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Turtles Must be Left in the Wild

The Vermont Fish and Wildlife Department says keeping native turtles as pets is prohibited because it can harm the turtle and pose threats to wild turtle populations.

“Capturing a wild turtle and keeping it as a pet, even if only for a short time, is detrimental to that individual turtle and also to Vermont’s turtle populations as a whole,” said Vermont Fish and Wildlife herpetologist Luke Groff.  “Releasing captured turtles back into the wild comes with risks as well.”  Groff says the risks include introducing diseases or disrupting the genetics of wild populations. 

“Adult turtles often have well-defined home ranges and know exactly where to find shelter, food and mates.  Turtles released in unfamiliar habitats are likely to be disoriented and stressed, and they may attempt to return home, potentially causing them to cross roads and be struck by vehicles.”

Groff says taking a turtle out of the wild means removing its reproductive contribution to the population.  “Turtles are slow to develop, especially those living at northern latitudes where the growing season is short.  Many of Vermont’s turtle species do not reproduce until they are at least 10 years of age.  Older, sexually mature females are critically important to the long-term persistence of some Vermont turtle populations.  The loss of even a couple mature females from some populations may have serious consequences.”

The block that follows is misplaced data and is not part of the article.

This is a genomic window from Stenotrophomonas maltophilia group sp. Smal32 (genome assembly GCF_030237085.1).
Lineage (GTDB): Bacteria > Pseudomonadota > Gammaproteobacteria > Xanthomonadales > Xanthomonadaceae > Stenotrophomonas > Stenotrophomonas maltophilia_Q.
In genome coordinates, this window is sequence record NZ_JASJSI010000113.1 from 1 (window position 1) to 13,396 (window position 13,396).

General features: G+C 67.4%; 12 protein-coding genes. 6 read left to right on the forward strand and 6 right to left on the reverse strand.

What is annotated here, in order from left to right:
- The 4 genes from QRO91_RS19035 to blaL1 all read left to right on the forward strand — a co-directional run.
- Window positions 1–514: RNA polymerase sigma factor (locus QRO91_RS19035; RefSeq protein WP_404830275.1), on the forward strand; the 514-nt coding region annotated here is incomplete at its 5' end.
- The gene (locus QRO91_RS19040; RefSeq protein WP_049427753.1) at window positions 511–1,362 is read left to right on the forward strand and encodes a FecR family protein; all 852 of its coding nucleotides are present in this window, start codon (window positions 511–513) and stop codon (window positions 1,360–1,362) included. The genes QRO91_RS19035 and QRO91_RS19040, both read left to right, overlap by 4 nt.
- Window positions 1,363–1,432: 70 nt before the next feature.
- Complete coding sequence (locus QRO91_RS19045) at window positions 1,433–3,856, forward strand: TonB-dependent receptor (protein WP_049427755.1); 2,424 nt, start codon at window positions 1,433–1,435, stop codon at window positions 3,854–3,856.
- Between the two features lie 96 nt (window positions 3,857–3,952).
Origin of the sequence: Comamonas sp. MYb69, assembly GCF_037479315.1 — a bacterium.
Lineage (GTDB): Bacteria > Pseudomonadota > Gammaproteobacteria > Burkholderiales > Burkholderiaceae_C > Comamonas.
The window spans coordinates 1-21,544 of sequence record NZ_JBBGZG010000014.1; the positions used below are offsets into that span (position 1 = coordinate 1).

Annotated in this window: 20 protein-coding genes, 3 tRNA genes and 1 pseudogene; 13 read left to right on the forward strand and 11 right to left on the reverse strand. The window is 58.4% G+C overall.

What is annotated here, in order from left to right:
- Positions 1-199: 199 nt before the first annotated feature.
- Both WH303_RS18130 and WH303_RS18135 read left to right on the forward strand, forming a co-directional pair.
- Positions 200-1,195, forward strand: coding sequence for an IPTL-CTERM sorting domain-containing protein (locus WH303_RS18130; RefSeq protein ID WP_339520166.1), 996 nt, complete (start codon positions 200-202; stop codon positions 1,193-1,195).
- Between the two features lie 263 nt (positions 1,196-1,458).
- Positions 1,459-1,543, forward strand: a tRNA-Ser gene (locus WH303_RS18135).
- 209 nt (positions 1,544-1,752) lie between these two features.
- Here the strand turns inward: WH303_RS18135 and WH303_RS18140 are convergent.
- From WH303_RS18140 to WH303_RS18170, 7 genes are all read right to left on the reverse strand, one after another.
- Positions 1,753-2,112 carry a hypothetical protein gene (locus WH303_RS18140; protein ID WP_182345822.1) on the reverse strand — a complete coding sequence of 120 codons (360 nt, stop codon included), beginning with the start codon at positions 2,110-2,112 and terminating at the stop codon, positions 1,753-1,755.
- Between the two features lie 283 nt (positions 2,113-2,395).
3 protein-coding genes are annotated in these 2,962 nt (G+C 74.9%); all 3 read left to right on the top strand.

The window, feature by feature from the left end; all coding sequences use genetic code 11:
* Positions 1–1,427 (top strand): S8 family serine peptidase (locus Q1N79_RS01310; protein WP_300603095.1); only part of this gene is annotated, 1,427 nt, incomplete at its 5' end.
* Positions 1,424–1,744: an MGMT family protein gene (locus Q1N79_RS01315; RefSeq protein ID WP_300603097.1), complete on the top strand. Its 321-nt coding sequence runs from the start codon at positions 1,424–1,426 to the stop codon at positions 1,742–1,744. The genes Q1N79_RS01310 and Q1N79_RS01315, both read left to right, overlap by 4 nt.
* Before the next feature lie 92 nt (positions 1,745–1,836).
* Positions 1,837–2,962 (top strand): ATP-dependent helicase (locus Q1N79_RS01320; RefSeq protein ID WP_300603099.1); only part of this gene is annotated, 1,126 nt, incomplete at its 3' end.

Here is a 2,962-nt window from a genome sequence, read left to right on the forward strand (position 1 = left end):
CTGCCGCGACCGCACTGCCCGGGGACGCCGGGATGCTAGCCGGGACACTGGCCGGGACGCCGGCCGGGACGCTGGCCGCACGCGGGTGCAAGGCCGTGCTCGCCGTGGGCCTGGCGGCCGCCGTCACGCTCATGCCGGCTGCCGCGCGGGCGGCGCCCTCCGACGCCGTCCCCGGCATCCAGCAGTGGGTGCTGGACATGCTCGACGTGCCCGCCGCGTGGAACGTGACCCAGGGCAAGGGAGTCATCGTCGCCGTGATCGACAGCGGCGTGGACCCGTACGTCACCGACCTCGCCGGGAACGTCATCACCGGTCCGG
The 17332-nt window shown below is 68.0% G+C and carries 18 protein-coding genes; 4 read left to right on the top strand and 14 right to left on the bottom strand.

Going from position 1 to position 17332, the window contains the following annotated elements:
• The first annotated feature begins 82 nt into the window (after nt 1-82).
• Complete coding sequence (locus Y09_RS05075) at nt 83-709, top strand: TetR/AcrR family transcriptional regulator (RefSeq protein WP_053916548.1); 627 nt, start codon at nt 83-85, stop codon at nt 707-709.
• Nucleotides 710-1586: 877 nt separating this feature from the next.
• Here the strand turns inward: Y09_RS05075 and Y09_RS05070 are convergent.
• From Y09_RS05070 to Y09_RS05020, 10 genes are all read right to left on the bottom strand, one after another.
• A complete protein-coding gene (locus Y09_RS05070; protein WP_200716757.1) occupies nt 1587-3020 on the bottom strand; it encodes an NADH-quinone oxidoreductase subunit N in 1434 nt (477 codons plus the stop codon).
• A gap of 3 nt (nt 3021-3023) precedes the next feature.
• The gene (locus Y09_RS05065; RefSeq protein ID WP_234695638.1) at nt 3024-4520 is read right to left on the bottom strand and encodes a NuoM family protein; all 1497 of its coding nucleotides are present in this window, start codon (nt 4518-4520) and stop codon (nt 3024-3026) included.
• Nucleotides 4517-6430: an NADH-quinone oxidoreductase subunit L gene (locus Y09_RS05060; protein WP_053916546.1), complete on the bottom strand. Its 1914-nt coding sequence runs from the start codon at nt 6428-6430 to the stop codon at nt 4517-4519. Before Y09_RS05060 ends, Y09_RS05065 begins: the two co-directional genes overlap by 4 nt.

Some common species you are likely to see include the painted turtle and snapping turtle.  The wood turtle, spotted turtle and spiny softshell are rare in Vermont, and the Vermont Fish and Wildlife Department urges you to report sightings of these species to the Vermont Reptile and Amphibian Atlas

If you see some of Vermont’s native turtles, Groff says “Feel free to take a photo home with you, but support Vermont’s turtles by leaving them in the wild.

For more information on Vermont’s native turtle species, visit Vermont Fish and Wildlife’s website and search for Reptiles or contact Vermont Fish and Wildlife herpetologist Luke Groff at